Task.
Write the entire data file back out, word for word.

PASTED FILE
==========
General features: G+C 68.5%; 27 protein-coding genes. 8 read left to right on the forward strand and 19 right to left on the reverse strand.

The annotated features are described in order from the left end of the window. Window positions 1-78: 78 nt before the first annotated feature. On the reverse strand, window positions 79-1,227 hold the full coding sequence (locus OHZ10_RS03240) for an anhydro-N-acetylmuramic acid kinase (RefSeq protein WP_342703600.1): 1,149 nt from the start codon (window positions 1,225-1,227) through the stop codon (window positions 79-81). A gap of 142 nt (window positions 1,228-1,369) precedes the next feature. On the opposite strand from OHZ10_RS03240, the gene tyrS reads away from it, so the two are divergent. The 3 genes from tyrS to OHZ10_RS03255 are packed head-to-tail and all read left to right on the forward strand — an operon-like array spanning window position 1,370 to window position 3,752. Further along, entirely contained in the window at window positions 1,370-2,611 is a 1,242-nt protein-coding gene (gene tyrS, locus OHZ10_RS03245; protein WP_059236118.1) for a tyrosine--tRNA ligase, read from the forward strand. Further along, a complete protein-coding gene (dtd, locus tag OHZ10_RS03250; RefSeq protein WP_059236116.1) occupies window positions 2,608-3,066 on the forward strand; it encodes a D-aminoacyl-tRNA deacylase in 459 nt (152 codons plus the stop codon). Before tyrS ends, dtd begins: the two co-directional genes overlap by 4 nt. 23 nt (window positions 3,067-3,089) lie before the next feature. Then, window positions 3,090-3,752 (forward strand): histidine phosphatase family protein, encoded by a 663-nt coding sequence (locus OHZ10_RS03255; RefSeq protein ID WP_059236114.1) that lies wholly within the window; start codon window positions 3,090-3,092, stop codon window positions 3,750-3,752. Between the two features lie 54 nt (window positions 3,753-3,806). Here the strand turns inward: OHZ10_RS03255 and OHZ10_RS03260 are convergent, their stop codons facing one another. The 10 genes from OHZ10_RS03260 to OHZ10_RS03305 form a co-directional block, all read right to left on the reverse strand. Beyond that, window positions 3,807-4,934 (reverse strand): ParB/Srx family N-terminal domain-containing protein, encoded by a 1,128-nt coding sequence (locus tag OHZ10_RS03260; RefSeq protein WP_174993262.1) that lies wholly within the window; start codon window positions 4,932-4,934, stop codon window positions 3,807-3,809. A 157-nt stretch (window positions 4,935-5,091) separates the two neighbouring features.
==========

General features: G+C 68.5%; 27 protein-coding genes. 8 read left to right on the forward strand and 19 right to left on the reverse strand.

The annotated features are described in order from the left end of the window. Window positions 1-78: 78 nt before the first annotated feature. On the reverse strand, window positions 79-1,227 hold the full coding sequence (locus OHZ10_RS03240) for an anhydro-N-acetylmuramic acid kinase (RefSeq protein WP_342703600.1): 1,149 nt from the start codon (window positions 1,225-1,227) through the stop codon (window positions 79-81). A gap of 142 nt (window positions 1,228-1,369) precedes the next feature. On the opposite strand from OHZ10_RS03240, the gene tyrS reads away from it, so the two are divergent. The 3 genes from tyrS to OHZ10_RS03255 are packed head-to-tail and all read left to right on the forward strand — an operon-like array spanning window position 1,370 to window position 3,752. Further along, entirely contained in the window at window positions 1,370-2,611 is a 1,242-nt protein-coding gene (gene tyrS, locus OHZ10_RS03245; protein WP_059236118.1) for a tyrosine--tRNA ligase, read from the forward strand. Further along, a complete protein-coding gene (dtd, locus tag OHZ10_RS03250; RefSeq protein WP_059236116.1) occupies window positions 2,608-3,066 on the forward strand; it encodes a D-aminoacyl-tRNA deacylase in 459 nt (152 codons plus the stop codon). Before tyrS ends, dtd begins: the two co-directional genes overlap by 4 nt. 23 nt (window positions 3,067-3,089) lie before the next feature. Then, window positions 3,090-3,752 (forward strand): histidine phosphatase family protein, encoded by a 663-nt coding sequence (locus OHZ10_RS03255; RefSeq protein ID WP_059236114.1) that lies wholly within the window; start codon window positions 3,090-3,092, stop codon window positions 3,750-3,752. Between the two features lie 54 nt (window positions 3,753-3,806). Here the strand turns inward: OHZ10_RS03255 and OHZ10_RS03260 are convergent, their stop codons facing one another. The 10 genes from OHZ10_RS03260 to OHZ10_RS03305 form a co-directional block, all read right to left on the reverse strand. Beyond that, window positions 3,807-4,934 (reverse strand): ParB/Srx family N-terminal domain-containing protein, encoded by a 1,128-nt coding sequence (locus tag OHZ10_RS03260; RefSeq protein WP_174993262.1) that lies wholly within the window; start codon window positions 4,932-4,934, stop codon window positions 3,807-3,809. A 157-nt stretch (window positions 4,935-5,091) separates the two neighbouring features.